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Table of ContentsHow to Pick a Stock Determine Your Goals 3 Types of Investors The Diversified Portfolio Keep Your Eyes Open The "Story" Behind a Stock Pick Find Your Companies Tune-in to Corporate Presentations The Next Step Stock Picking FAQs
By ARTHUR PINKASOVITCH, Updated August 02, 2022
Reviewed by THOMAS J. CATALANO
Fact checked by RYAN EICHLER
So you've finally decided to start investing. You already know that a low P/E ratio is generally better than a high P/E ratio, that a company with a lot of cash on its balance sheet is superior to one burdened with debt, and that analysts' recommendations should always be taken with a grain of salt. And you know the cardinal rule of the smart investor: A portfolio should be diversified across multiple sectors
That pretty much covers the basics, whether or not you've waded through the more complicated concepts of technical analysis. You are ready to pick stocks.
But wait! With tens of thousands of stocks to choose from, how do you go about selecting a few worth buying? Whatever some experts suggest, it's just not possible to comb through every balance sheet to identify companies that have a favorable net debt position and are improving their net margins.
Smart stock-pickers have three big things in common:
The first step to picking investments is determining the purpose of your portfolio. Everyone's purpose for investing is to make money, but investors may be focused on generating an income supplement during retirement, on preserving their wealth, or on capital appreciation.
Income-oriented investors focus on buying (and holding) stocks in companies that pay good dividends regularly. These tend to be solid but low-growth companies in sectors such as utilities. Other options include highly-rated bonds, real estate investment trusts (REITs), and master limited partnerships.
Any of these investor types might use a combination of the above strategies. In fact, that's one of the prime motives for diversification. A conservative investor can devote a small portion of a portfolio to growth stocks. A more aggressive investor should earmark a percentage for solid blue-chip stocks to offset any losses.
Warning: A stock screener, if you use one, is prone to error. Riding the coattails of institutional investors is an option, but you should know that they tend to rely on safe blue-chip stocks that may or may not provide the best returns.
It's vital to keep up with market news and opinions. Reading the financial news and keeping up with industry blogs by writers whose views interest you is a form of passive research. A news article or blog post can form the foundation of an investment thesis.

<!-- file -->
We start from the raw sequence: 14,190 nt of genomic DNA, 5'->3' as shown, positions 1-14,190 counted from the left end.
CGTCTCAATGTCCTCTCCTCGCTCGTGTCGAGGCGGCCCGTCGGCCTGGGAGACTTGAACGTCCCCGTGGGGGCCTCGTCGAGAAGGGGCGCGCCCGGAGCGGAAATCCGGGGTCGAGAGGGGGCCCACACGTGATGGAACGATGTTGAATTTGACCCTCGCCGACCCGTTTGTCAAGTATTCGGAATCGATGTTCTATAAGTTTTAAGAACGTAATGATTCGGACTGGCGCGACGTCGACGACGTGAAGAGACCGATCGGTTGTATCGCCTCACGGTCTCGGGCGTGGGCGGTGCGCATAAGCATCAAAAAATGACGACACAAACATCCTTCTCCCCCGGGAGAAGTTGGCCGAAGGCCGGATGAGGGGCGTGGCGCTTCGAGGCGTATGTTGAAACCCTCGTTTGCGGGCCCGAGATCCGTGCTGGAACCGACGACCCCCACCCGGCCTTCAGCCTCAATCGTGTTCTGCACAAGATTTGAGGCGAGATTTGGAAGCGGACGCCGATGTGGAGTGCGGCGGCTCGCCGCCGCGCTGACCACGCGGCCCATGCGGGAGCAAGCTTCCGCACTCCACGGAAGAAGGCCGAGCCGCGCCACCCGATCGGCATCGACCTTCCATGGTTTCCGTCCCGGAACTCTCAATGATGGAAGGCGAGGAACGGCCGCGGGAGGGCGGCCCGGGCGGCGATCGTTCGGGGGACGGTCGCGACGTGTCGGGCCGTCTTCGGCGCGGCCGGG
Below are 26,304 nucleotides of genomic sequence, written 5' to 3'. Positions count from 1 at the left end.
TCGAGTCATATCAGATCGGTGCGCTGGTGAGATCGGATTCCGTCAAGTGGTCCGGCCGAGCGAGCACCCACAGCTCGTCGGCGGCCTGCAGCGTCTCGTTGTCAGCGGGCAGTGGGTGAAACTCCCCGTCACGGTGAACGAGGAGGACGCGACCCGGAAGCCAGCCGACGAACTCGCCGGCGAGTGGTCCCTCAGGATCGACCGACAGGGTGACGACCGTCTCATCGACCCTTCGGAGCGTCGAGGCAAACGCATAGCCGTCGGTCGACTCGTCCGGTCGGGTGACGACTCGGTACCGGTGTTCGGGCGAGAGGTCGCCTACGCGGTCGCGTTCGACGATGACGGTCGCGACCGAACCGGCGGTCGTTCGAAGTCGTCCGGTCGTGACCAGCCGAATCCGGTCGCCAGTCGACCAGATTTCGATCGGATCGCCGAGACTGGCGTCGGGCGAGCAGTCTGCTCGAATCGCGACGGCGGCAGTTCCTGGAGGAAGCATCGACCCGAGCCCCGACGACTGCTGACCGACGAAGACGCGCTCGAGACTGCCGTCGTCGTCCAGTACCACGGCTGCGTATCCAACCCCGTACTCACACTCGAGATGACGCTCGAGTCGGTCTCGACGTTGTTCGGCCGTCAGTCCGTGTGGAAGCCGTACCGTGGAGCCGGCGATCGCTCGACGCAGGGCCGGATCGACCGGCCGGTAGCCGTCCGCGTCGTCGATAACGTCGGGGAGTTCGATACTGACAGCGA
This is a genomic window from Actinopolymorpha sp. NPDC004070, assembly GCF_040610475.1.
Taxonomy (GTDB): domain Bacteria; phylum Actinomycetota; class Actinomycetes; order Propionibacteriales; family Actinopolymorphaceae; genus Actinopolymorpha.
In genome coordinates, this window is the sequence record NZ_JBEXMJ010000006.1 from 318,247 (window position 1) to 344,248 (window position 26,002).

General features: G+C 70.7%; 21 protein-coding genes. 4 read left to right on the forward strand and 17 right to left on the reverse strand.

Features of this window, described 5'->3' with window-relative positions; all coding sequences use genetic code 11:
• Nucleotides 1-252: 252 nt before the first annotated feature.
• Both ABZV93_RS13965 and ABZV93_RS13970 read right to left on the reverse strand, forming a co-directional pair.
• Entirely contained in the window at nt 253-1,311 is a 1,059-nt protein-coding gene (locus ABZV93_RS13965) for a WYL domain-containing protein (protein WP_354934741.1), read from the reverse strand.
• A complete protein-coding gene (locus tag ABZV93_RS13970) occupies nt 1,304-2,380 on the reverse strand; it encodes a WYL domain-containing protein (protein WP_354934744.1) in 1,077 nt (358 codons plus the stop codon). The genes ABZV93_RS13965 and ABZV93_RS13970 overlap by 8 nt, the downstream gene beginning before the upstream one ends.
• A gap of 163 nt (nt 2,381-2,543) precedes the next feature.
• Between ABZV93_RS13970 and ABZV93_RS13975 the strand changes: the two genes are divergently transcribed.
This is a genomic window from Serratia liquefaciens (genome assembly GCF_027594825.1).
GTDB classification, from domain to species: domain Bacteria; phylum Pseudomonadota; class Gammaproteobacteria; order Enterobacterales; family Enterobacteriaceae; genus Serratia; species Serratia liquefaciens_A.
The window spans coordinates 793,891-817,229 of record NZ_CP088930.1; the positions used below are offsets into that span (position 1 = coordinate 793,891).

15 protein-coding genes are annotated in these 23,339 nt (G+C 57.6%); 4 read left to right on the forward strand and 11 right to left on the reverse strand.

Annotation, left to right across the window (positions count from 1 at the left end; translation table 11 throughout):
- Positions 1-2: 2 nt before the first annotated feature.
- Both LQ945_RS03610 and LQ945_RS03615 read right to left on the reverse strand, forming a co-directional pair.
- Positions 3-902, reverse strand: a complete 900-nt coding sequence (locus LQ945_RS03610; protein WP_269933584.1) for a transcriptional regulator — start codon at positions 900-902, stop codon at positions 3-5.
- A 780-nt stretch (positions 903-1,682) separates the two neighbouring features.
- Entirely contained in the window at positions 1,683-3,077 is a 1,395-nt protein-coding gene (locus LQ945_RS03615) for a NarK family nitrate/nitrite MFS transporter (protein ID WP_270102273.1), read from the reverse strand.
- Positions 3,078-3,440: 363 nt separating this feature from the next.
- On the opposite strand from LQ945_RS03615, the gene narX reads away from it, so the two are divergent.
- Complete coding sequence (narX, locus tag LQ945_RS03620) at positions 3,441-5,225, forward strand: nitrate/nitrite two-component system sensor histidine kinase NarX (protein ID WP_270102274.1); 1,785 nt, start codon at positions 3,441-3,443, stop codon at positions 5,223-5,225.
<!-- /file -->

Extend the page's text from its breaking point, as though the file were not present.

Important: The thoughtful investor has a 'story' that explains every decision to purchase a stock
Taking the argument a step further, the investor can deduce that with an increase in the demand for a product, some producers of that product will prosper.
The next stage in the stock-picking process involves identifying companies. There are three simple ways to do it:
Once you are convinced that the industry that interests you is a solid investment and you are familiar with the major players, it is time to turn your attention to investor presentations. They are less comprehensive than financial statements, but they provide a general overview of how firms make their money and are easier to absorb than 10-Q and 10-K reports.
At the end of your research process, you may be left with a single investment prospect or a list of ten or more companies.
Is Stock Picking a Successful Strategy?
Stock picking, also known as active investment management, tends to regularly underperform a passive strategy that tracks the broader stock market indexes. In fact, research shows that more than 90% of stock pickers underperform over a 15-year period.
Who Is the Most Famous Stock Picker?
While there are several candidates for best stock picker of the modern era, Warren Buffett is often heralded as the most prominent.
Why Is Stock Picking So Difficult?
Trying to pick stocks is often quite difficult because markets tend to be somewhat efficient, especially over longer time periods. The efficient market hypothesis (EMH) states that market prices reflect all available information, and so there is no way to earn excess returns.